As you know, fall is my favorite time of the year: From the changing colors of leaves falling to the ground, a variety of pumpkins, from Cinderella, to Baking strewn everywhere, and hot drinks and fur-lined boots for that gnat-less, cooler air. And smack dab in the middle of it all, I get to celebrate my birth date! But the down-side of my favorite season is the time change. Once the blanket of darkness falls, I begin shutting down. As a hibernating mode kicks in, despair can grow. It doesn’t help that one of my favorite autumn movies, “Meet Me in St. Louis,” feeds that gloominess with Judy Garland singing “Have Yourself a Merry Little Christmas” to her brokenhearted little sister, Tootie, at the thought of the family having to move to New York. The bright sunrise of Christmas on the horizon can spark a seasonal gloominess, as well. There’s just something about the time change and the nostalgia of Christmas that invites a gloominess of looking back or a type of homesickness.
As season’s came and season’s went, being the wife of a pastor and moving numerous times, I saw it as a wonderful adventure with the kiddos still under the roof. The hardest season of all was when it was time to move and having to leave that first child behind. And then, another one departed from the nest, until it was that last one, and she decided to do things a little differently and not return home. The pain of those years to a mother’s heart (and father’s) is something that sneaks up on you and can leave you with nothing. And you just can’t imagine the season of “I do” and they are all married off. Then along comes the season of building families of their own. Some grandparents are actively involved and enjoy this season. For some grandparents, it can be a missing out on a truly wonderful season whether the choice is theirs or not.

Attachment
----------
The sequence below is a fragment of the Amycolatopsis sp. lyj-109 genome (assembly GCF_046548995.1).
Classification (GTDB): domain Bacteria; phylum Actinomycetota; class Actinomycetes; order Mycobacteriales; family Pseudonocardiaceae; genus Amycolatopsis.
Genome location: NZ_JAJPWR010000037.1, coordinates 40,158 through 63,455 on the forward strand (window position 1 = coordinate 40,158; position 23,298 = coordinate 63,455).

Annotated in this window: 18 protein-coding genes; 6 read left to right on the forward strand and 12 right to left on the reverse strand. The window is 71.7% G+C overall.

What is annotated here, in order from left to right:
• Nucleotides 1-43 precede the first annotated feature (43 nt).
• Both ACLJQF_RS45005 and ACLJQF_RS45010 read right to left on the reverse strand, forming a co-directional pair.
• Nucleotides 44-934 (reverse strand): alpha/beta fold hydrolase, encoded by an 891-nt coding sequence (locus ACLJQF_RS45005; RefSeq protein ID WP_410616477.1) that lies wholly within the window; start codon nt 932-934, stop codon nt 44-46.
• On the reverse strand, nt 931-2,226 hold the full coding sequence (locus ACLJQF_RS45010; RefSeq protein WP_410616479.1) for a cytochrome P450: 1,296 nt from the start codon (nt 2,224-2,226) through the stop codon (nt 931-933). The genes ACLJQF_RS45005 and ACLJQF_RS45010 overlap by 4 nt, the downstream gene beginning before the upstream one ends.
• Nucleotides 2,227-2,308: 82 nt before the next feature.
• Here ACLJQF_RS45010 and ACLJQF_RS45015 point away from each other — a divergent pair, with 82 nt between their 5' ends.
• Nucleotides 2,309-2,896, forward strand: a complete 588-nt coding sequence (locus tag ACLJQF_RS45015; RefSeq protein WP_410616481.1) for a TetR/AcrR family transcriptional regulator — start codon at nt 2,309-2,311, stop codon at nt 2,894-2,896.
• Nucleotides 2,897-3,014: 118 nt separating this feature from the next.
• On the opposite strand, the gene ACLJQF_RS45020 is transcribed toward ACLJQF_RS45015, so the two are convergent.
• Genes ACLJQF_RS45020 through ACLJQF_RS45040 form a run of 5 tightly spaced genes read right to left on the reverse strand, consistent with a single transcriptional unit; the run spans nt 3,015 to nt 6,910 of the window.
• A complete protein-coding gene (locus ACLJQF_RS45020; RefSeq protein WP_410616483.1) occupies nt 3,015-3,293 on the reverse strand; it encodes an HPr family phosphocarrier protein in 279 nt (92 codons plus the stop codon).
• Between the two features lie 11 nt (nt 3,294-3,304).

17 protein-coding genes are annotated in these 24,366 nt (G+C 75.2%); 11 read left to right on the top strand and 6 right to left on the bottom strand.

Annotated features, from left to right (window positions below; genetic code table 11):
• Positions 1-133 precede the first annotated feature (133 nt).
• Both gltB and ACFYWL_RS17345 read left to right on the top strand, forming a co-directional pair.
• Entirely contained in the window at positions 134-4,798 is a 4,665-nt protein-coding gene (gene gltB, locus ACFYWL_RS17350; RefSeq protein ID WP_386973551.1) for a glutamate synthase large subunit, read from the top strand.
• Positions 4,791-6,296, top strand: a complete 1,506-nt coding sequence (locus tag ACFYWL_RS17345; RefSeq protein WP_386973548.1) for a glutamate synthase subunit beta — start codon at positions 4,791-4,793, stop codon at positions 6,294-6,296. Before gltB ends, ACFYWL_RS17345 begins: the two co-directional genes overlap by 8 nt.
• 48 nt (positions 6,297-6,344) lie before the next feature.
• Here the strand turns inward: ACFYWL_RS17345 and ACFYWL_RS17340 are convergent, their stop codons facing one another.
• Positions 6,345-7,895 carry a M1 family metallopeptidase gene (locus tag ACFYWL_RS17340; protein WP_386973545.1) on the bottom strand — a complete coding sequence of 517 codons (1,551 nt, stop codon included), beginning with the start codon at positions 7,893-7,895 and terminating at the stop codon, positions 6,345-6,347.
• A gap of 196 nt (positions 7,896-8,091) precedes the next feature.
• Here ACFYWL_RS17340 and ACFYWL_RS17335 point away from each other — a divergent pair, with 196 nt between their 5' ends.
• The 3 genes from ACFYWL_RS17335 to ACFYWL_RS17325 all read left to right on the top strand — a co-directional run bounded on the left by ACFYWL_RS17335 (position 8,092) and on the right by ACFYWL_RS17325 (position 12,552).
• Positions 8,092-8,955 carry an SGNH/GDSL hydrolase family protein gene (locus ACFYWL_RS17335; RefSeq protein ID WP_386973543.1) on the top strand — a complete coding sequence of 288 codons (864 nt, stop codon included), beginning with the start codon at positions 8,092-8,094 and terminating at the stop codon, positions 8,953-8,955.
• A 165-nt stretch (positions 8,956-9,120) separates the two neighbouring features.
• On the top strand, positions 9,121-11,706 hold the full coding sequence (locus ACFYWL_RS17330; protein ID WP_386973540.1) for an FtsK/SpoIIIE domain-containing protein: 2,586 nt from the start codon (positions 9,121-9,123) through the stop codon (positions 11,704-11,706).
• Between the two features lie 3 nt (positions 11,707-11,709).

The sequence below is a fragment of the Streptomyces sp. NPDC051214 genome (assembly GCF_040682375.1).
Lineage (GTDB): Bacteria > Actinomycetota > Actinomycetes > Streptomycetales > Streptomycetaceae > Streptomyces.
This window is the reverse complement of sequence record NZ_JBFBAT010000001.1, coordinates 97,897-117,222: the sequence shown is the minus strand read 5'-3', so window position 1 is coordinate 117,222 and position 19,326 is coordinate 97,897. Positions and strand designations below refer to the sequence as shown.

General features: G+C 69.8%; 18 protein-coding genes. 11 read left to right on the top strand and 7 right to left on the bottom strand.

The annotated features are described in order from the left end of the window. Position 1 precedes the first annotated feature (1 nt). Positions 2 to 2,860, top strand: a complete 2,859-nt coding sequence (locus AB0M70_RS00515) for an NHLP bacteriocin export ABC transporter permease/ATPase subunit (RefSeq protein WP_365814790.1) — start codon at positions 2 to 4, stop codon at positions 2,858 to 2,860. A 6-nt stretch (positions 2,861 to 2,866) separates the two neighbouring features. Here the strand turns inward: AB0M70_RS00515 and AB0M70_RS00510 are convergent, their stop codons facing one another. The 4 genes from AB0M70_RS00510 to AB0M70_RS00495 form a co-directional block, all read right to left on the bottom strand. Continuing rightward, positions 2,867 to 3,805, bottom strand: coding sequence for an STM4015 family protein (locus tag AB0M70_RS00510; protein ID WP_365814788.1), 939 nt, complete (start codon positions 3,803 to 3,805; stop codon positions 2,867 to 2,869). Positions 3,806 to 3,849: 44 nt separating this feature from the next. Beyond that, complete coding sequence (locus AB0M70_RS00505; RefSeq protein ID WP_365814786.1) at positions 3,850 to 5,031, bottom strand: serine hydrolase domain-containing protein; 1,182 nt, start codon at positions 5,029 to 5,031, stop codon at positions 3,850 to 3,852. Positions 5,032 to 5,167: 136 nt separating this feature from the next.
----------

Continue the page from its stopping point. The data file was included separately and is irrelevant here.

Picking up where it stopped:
Seasons come and seasons go! No matter how old you are, unfortunately they never get easier, but are always demanding that you learn a lesson. We are now at the end of a season (and another lesson) where we have finished the responsibility of keeping a grandchild while his parents worked. To not grow in gloominess and despair is the task that comes every year at this time, and now heaped on top is added – the end of a treasured season. To say I haven’t cried a bucket of tears would be untrue or sobbed from the thought of what I might miss. Solomon’s words in Ecclesiastes jump off the page, “Everything is meaningless, completely meaningless” (Ecclesiastes 1:2, NLT). Wow, and to think I married a man who finds this book from the Bible to be one of his favorites!
Thankfully, Solomon, didn’t stay stuck finding purposelessness “under the sun” but learned that “living life alongside the Son” was what brought meaning into an otherwise meaningless existence. Our pastor just happens to be preaching from this book of the Bible now, in my seasonal chaos and retiring from keeping my grand on a day to day basis, I know it is God’s message to me, if not a grand hug from Him!
“For everything there is a season,Ecclesiastes 3:1
a time for every activity under heaven.”
“So I concluded there is nothing better than to be happy and enjoy ourselves as long as we can. And people should eat and drink and enjoy the fruits of their labor, for these are gifts from God. And I know that whatever God does is final. Nothing can be added to it or taken from it. God’s purpose is that people should fear him.”Ecclesiastes 3:12-14
So instead of viewing my seasons as pointless, they have a divine purpose!